Quinsboro Dental Treatments
Dental Crown Aftercare
Because temporary dental crowns are just that — a temporary fix until a permanent crown is ready you should take the following precautions
• Avoid sticky, chewy foods (for example, chewing gum, caramel), which have the potential of grabbing and pulling off the crown.
• Minimize use of the side of your mouth with the temporary crown. Shift the bulk of your chewing to the other side of the mouth.
• Avoid chewing hard foods (such as raw vegetables), which could dislodge or break the crown.
• Slide flossing material out-rather than lifting out-when cleaning your teeth. Lifting the floss out, as you normally would, might pull off the temporary crown.
• Gums may be sore for a while after treatment. Keep the area as clean as possible and you can soak (hold the water in your mouth for a while) and rinse gently with warm salted water
• Temporary crowns are not strong – they may occasionally break or come away. If this occurs, contact us immediately, bring your crown with you and we will replace it. If you cannot reach us, you can buy some dental adhesive from a pharmacist to fix the crown back in place at home, until you can visit us.
• If your temporary crown does not feel secure do not wear it while you sleep.
When your final crown/onlay/bridge has been fitted, the same rules apply; do not chew hard or sticky foods on the crown site for 24 hours from the time they are cemented. The cement must mature to have optimum strength. You can, however, brush and floss as usual.
If you have received a local anesthetic, do not eat anything or take hot drinks until you are no longer numb. You may, if you wish, take over the counter painkillers before the anesthetic wears off.
Soak and gently rinse the area with warm salted water 2 /day for at least 5 days.
If you received a final bridge, you were instructed on how to clean underneath the replacement tooth or teeth using a floss threaded or super-floss. If you have any questions, please do not hesitate to ask us. It is important to clean under the bridge area regularly to avoid future tooth decay or gum soreness.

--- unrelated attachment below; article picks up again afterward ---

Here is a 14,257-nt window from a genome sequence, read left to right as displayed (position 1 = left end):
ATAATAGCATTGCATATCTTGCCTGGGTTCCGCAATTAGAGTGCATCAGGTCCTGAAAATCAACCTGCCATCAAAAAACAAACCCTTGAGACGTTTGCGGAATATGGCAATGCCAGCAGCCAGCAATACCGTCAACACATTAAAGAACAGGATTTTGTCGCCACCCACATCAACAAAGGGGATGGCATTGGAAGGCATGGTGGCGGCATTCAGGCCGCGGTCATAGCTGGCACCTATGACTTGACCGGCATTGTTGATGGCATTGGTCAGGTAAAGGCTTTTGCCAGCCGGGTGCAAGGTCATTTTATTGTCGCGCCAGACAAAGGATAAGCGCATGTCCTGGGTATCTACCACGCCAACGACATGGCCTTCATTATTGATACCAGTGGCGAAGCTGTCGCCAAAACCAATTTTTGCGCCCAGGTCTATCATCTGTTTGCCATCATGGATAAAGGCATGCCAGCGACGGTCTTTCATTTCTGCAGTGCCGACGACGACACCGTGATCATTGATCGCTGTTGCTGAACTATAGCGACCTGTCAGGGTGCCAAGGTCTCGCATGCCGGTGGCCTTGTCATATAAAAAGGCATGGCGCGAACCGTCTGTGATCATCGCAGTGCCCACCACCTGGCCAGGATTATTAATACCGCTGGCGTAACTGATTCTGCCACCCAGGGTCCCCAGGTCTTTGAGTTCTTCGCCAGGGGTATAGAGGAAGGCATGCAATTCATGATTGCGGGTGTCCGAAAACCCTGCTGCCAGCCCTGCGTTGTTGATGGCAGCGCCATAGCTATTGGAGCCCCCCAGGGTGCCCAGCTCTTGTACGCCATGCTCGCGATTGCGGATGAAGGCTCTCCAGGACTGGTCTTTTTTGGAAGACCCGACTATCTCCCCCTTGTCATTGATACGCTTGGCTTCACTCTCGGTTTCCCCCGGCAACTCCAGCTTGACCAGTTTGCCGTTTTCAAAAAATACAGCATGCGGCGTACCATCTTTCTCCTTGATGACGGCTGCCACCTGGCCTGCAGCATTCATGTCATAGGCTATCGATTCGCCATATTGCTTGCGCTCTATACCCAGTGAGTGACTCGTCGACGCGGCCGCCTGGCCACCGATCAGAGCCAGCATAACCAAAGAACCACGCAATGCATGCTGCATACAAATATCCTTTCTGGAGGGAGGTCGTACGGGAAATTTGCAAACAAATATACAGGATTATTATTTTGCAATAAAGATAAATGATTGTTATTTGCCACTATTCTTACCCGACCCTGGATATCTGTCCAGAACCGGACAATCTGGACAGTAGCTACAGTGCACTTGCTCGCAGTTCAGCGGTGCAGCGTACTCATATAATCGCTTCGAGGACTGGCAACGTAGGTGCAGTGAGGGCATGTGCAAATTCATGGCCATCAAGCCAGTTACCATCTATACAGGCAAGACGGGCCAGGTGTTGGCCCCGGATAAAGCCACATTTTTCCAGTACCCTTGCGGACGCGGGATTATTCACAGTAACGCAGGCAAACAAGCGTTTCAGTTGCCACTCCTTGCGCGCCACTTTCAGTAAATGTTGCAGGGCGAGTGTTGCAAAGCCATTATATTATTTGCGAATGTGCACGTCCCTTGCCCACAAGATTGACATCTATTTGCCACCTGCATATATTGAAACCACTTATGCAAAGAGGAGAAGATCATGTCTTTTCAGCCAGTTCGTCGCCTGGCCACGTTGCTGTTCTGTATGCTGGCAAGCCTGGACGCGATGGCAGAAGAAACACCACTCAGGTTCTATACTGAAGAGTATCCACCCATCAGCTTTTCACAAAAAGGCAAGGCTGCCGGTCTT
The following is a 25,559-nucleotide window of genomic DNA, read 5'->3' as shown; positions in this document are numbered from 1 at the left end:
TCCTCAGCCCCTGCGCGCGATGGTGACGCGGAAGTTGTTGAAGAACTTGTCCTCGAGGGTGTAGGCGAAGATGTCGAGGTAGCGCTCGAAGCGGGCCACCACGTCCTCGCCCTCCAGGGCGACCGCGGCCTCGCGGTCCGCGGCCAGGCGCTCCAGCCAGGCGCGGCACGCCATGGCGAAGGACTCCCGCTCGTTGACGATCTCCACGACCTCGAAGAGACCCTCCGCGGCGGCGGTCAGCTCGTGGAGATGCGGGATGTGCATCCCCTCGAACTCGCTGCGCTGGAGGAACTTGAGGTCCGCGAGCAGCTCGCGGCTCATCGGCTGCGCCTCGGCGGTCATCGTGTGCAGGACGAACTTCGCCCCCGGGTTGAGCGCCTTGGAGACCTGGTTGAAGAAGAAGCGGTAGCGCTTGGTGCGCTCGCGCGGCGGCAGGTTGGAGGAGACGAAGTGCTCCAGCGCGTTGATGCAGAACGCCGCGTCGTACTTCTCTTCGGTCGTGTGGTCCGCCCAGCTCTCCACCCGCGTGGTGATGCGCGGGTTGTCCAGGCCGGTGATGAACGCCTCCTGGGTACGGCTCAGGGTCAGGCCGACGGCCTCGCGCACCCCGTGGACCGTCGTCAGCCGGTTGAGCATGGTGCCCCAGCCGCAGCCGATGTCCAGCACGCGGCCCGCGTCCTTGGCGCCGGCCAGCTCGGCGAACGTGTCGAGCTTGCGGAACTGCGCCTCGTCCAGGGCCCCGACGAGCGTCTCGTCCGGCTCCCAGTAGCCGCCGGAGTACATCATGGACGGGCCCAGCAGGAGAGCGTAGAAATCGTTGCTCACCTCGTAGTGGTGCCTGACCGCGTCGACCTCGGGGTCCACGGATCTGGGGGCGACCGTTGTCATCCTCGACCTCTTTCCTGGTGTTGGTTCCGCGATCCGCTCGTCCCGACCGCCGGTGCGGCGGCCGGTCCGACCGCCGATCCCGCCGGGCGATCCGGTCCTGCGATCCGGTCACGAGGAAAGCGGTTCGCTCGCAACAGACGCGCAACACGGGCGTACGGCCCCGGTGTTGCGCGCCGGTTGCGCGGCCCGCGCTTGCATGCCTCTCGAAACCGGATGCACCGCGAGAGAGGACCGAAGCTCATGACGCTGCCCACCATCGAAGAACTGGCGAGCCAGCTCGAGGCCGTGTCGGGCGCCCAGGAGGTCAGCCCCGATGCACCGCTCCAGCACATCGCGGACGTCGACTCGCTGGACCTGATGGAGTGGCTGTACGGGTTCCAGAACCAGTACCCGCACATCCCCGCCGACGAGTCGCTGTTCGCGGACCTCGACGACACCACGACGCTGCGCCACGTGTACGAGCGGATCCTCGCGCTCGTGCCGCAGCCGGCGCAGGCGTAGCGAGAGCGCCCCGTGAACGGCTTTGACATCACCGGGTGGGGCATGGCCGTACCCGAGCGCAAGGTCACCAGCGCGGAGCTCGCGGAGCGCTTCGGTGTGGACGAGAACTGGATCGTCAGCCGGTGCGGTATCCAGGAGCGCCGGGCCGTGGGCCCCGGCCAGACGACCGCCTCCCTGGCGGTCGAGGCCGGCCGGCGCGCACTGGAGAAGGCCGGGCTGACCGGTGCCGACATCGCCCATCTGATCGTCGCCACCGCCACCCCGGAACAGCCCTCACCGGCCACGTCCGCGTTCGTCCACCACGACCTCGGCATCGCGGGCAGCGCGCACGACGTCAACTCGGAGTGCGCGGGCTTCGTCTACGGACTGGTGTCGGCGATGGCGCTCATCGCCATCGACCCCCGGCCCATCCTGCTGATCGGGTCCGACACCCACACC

What Problems Could Develop With a Dental Crown?
• Discomfort or sensitivity. Your newly crowned tooth may be sensitive immediately after the procedure as the anesthetic begins to wear off. If the tooth that has been crowned still has a nerve in it, you may experience some heat and cold sensitivity. If sensitivity occurs, brush with SensodyneTM toothpaste – it should only last a few days.
• Pain or sensitivity that occurs when you bite down usually means that the crown is too high on the tooth. If this is the case, you should call us on 01 2860491 and we will adjust he tooth.
• Chipped crown. Crowns made of all porcelain can sometimes chip. If the chip is small, a composite resin can be used to repair the chip with the crown remaining in your mouth. If the chipping is extensive, the crown may need to be replaced.
• Loose crown. Sometimes the cement washes out from under the crown. Not only does this allow the crown to become loose, it allows bacteria to leak in and cause decay to the tooth that remains. If a crown feels loose, contact us to get it seen.
• Crown falls off. Sometimes crowns fall off. While unusual, if this should happen, clean the crown and the front of the tooth. You can replace the crown temporarily using dental adhesive or temporary tooth cement that is sold in pharmacies. Contact us as soon as possible to be seen. We may be able to re-cement the crown in place; if not, a new crown will need to be made.
• Allergic reaction. Because the metals used to make crowns are usually a mixture of metals, an allergic reaction to the metals or porcelain used in crowns can occur, but this is extremely rare.
• Dark line on crowned tooth next to the gum line. A dark line next to the gum line of your crowned tooth is normal, particularly if you have a porcelain-fused-to-metal crown. This dark line is simply the metal of the crown showing through.